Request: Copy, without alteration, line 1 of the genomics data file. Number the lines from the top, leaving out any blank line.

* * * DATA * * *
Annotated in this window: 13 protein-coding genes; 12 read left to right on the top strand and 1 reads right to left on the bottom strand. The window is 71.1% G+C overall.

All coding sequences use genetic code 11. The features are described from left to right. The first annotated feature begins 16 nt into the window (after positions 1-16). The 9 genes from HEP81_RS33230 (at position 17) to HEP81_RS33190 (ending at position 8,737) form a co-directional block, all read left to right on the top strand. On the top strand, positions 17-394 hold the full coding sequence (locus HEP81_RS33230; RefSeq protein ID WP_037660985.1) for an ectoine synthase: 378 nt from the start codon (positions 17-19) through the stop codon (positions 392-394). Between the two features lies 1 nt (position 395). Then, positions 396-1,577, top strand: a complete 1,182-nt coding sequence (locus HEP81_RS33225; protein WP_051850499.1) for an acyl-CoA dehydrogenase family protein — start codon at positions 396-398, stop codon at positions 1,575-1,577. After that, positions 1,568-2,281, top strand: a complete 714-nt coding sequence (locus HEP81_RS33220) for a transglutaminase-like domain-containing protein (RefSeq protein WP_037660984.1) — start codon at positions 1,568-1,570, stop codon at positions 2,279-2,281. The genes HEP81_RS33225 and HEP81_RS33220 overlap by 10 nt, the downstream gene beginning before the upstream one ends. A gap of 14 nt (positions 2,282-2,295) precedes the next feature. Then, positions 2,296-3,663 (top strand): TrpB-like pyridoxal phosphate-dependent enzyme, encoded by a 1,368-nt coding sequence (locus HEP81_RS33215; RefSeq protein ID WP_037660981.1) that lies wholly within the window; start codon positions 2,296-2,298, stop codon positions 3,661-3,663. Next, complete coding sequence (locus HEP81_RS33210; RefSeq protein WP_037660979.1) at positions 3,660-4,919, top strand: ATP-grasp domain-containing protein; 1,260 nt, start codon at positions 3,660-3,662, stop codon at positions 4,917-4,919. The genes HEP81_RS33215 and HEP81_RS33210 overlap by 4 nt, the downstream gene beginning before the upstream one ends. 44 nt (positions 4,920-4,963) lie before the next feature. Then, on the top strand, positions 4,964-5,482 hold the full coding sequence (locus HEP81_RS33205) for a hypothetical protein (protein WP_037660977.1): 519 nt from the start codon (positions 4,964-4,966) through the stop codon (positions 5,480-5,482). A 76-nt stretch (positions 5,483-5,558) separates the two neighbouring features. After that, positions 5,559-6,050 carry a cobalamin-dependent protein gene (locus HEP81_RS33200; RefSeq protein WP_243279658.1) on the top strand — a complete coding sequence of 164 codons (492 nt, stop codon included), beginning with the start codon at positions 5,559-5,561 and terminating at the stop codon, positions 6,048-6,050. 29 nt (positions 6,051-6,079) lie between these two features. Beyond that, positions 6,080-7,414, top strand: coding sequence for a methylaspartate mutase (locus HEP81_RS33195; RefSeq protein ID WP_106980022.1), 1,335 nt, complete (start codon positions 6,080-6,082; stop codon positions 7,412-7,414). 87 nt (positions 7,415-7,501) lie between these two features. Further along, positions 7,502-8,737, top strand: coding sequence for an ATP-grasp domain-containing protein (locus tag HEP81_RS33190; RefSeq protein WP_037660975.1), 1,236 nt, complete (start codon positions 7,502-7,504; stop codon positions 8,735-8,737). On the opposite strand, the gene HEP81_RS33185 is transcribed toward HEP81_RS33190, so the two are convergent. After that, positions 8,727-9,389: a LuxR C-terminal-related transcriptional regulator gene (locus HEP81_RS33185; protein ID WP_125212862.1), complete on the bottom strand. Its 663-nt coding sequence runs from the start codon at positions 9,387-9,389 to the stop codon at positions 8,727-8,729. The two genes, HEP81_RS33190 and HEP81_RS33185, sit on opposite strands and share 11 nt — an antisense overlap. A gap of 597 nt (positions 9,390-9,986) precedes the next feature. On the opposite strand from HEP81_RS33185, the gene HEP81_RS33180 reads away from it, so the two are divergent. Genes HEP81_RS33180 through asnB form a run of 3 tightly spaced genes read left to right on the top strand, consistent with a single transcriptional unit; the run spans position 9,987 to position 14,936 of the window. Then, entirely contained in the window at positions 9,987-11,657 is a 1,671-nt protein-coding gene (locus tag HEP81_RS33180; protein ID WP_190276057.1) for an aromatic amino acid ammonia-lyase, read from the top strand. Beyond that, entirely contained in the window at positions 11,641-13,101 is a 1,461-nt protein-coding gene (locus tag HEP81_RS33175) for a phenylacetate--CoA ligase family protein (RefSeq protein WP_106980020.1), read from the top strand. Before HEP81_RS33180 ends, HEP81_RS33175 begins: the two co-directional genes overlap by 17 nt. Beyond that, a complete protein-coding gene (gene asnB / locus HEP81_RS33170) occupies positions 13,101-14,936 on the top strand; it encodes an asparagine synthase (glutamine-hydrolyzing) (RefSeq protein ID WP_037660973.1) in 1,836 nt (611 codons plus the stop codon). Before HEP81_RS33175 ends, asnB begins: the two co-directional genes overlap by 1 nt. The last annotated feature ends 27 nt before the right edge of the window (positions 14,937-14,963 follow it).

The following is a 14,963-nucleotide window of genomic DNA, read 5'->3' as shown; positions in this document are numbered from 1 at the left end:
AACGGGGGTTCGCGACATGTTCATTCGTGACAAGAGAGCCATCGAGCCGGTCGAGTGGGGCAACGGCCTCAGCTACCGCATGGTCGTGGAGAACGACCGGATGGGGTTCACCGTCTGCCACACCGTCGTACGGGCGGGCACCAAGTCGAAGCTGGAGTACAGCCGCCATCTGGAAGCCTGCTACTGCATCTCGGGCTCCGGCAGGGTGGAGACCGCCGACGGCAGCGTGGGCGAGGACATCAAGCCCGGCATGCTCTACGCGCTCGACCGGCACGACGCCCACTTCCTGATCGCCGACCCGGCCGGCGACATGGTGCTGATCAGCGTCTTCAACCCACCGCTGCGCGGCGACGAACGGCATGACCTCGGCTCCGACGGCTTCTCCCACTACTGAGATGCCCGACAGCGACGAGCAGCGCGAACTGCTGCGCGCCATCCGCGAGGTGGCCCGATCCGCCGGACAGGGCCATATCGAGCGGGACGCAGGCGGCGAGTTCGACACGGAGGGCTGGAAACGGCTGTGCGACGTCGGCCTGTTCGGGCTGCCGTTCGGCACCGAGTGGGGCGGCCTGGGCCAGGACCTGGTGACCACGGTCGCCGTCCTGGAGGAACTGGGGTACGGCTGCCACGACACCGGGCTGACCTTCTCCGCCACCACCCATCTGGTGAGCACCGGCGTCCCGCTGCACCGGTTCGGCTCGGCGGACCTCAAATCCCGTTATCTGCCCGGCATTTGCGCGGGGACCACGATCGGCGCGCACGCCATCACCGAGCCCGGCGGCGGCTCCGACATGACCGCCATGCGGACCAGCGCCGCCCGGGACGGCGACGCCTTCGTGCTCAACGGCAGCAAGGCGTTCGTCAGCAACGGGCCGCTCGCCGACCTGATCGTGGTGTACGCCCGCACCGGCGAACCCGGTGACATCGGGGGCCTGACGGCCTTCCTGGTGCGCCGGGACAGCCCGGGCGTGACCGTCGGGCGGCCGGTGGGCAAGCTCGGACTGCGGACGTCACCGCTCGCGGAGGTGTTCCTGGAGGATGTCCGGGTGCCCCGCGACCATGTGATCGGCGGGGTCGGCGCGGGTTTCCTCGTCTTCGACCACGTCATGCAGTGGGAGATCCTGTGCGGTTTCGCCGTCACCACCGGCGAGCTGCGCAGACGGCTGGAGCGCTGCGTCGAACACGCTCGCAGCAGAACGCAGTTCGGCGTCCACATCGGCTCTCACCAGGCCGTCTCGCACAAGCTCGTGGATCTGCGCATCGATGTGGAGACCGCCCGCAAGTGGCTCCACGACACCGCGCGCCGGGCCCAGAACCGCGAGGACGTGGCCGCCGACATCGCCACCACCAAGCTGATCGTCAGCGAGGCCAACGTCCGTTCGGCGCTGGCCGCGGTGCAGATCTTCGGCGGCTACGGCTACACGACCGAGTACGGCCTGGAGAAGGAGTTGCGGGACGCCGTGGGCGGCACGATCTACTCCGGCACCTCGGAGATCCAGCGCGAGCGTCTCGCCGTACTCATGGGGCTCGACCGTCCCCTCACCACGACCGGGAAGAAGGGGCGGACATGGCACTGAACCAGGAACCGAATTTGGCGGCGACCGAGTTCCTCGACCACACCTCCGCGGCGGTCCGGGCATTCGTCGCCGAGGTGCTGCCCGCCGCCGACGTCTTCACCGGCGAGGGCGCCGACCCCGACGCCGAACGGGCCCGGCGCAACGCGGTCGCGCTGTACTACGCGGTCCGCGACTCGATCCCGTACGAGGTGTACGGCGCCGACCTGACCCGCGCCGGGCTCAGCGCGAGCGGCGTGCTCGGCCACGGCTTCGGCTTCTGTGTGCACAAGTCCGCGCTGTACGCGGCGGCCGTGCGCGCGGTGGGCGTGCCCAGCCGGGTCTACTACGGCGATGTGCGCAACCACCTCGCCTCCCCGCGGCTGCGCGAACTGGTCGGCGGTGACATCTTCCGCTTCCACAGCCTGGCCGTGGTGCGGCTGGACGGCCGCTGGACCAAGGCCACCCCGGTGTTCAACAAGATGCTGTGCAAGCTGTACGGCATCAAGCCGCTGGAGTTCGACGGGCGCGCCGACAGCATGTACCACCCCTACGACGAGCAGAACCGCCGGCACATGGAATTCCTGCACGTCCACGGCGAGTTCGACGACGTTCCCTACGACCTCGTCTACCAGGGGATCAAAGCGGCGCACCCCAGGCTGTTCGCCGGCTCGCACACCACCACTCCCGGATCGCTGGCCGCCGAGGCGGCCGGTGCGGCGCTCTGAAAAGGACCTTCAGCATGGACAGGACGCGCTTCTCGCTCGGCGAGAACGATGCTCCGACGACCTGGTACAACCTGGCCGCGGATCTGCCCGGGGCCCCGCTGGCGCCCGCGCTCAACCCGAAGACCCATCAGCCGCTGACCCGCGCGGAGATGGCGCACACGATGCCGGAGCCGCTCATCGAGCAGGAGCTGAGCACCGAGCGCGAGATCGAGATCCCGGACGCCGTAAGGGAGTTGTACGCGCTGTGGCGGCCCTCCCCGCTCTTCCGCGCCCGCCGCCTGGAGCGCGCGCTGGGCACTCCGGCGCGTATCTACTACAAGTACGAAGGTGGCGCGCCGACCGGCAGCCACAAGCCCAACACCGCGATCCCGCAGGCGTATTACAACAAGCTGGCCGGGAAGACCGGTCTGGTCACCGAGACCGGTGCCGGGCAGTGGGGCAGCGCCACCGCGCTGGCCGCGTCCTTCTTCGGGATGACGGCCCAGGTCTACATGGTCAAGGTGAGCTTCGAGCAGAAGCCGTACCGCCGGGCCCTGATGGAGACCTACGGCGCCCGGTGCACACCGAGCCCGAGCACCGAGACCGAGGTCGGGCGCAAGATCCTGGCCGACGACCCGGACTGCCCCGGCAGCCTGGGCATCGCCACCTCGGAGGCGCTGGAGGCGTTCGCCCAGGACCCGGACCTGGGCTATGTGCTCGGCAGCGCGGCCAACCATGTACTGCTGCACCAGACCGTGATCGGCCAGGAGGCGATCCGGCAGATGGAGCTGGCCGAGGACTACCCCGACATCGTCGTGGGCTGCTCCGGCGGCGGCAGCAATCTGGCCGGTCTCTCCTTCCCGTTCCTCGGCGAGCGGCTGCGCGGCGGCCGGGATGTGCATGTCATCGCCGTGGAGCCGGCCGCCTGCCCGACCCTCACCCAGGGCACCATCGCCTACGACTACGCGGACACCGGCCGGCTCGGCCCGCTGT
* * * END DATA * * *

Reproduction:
Annotated in this window: 13 protein-coding genes; 12 read left to right on the top strand and 1 reads right to left on the bottom strand. The window is 71.1% G+C overall.